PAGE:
Taking Black & White Pictures in Snow

How your film camera’s light meter can be fooled.

The light meter in your manual film camera measures everything in gray.

Shooting with black & white film in snow using the manual settings of your camera requires some exposure adjustment. A manual camera, or a camera in the “Manual” or “M” setting, means you, the photographer, select the aperture and the shutter speed when taking pictures. The light meter in your camera averages the scene and suggests what setting will give you the best exposure. But, the light meter also “sees” everything in middle gray.

If you are shooting a scene with snow and accept the the exposure reading by the camera’s meter, it may look something like this:

The light meter averaged the scene to gray which made the snow look dingy and the subjects underexposed. This negative would be difficult to print.

The solution to getting a proper exposure is to override the meter’s suggested exposure setting by increasing the amount of light coming through the lens. Basically, you are overexposing the scene to make the snow appear white and to bring out the details in the subjects.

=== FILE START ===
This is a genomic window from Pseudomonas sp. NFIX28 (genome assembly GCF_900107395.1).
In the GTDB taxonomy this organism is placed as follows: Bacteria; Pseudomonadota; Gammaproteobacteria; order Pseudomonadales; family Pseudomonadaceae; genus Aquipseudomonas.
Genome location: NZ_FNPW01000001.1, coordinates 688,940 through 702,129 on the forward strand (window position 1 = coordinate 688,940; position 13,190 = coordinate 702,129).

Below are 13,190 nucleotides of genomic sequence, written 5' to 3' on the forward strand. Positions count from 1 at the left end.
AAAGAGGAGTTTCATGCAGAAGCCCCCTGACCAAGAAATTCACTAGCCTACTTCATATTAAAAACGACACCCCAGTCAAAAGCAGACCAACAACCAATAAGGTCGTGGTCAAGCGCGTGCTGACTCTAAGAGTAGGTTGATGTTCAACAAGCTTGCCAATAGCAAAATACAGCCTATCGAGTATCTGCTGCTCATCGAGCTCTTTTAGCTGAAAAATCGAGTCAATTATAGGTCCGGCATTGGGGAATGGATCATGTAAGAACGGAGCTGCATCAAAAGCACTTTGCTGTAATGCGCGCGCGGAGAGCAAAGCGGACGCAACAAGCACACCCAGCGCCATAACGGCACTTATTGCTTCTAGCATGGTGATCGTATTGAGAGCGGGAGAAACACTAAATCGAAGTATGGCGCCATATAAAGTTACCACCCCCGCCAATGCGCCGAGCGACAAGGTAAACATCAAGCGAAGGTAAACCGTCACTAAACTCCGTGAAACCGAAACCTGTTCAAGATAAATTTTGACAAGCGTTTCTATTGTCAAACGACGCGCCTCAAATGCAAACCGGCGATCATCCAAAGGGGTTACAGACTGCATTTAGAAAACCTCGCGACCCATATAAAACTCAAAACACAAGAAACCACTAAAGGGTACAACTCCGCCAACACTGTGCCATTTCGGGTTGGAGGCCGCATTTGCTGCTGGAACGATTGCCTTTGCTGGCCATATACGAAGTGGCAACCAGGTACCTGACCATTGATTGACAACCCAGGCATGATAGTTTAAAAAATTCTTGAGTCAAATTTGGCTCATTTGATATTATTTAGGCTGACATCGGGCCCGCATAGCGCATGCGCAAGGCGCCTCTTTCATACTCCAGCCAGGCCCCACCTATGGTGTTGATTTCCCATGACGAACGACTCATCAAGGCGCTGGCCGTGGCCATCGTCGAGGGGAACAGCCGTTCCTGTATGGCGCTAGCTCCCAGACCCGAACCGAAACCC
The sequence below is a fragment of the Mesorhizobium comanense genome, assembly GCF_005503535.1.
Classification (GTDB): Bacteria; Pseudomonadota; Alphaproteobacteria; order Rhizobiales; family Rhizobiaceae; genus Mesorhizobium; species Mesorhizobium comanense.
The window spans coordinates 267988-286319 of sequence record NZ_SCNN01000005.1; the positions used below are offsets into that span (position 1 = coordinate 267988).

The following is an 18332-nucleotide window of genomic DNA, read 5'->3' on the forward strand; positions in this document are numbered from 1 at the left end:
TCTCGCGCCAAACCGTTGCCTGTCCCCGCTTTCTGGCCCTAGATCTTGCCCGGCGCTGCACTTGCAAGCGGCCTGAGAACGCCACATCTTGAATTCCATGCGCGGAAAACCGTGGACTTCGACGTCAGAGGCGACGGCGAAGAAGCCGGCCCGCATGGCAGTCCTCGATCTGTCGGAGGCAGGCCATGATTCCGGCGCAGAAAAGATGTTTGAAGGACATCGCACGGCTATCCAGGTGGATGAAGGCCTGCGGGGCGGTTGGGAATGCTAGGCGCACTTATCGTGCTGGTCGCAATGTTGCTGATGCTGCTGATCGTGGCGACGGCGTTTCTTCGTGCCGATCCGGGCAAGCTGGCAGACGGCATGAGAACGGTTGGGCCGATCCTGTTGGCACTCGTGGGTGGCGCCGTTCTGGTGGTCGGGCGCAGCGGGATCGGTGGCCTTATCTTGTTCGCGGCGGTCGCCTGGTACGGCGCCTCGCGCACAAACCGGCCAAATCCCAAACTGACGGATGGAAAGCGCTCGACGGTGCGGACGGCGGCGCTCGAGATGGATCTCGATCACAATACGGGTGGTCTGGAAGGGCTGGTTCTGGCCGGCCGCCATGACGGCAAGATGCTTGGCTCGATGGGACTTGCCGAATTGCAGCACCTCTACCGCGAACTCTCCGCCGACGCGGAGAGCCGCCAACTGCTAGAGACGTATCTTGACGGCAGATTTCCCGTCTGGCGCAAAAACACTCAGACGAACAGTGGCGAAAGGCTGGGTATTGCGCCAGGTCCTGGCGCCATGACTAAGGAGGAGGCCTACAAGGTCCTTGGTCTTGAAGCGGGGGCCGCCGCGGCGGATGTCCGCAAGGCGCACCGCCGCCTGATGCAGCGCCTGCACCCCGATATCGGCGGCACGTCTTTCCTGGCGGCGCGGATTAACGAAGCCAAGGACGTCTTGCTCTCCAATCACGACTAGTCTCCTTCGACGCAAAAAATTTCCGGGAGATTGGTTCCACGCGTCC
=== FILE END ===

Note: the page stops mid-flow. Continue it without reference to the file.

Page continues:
It is recommended by film manufacturers to overexpose snowy scenes (or bright sandy beaches for that matter) by 1 stop. That means increasing (opening) the lens aperature to the next bigger opening. For example, if the camera meter reads the scene at f8, adjust your lens by turning the aperture ring to f5.6. This will double the amount of light passing through the lens.

Remember, the smaller the f stop number the larger the lens opening.

If your lens has smaller increments between full stops, known as 1/3 or 1/2 stops. You can shoot frames between f8 and f5.6. This “bracketing” of your exposures gives you several choices on which negative will yield the best exposure for printing your picture.


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